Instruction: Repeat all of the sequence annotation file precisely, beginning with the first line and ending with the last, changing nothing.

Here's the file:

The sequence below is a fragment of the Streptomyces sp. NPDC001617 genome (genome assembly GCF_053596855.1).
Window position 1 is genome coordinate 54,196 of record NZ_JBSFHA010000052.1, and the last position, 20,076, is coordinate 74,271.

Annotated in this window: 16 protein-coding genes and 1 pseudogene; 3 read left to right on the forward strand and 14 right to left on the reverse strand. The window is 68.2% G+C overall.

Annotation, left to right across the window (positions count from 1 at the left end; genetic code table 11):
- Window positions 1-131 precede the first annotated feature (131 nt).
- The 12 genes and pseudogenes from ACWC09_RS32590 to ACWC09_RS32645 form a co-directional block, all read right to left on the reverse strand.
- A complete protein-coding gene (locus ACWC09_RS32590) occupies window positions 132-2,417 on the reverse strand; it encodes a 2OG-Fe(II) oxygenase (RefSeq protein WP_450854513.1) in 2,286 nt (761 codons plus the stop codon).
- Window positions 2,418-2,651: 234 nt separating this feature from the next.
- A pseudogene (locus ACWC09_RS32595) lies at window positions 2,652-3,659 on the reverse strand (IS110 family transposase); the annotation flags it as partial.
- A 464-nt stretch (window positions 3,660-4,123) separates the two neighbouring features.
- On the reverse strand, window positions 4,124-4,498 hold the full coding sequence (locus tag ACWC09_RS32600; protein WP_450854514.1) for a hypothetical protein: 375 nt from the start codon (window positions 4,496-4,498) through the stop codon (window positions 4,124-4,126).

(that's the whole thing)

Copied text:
The sequence below is a fragment of the Streptomyces sp. NPDC001617 genome (genome assembly GCF_053596855.1).
Window position 1 is genome coordinate 54,196 of record NZ_JBSFHA010000052.1, and the last position, 20,076, is coordinate 74,271.

Annotated in this window: 16 protein-coding genes and 1 pseudogene; 3 read left to right on the forward strand and 14 right to left on the reverse strand. The window is 68.2% G+C overall.

Annotation, left to right across the window (positions count from 1 at the left end; genetic code table 11):
- Window positions 1-131 precede the first annotated feature (131 nt).
- The 12 genes and pseudogenes from ACWC09_RS32590 to ACWC09_RS32645 form a co-directional block, all read right to left on the reverse strand.
- A complete protein-coding gene (locus ACWC09_RS32590) occupies window positions 132-2,417 on the reverse strand; it encodes a 2OG-Fe(II) oxygenase (RefSeq protein WP_450854513.1) in 2,286 nt (761 codons plus the stop codon).
- Window positions 2,418-2,651: 234 nt separating this feature from the next.
- A pseudogene (locus ACWC09_RS32595) lies at window positions 2,652-3,659 on the reverse strand (IS110 family transposase); the annotation flags it as partial.
- A 464-nt stretch (window positions 3,660-4,123) separates the two neighbouring features.
- On the reverse strand, window positions 4,124-4,498 hold the full coding sequence (locus tag ACWC09_RS32600; protein WP_450854514.1) for a hypothetical protein: 375 nt from the start codon (window positions 4,496-4,498) through the stop codon (window positions 4,124-4,126).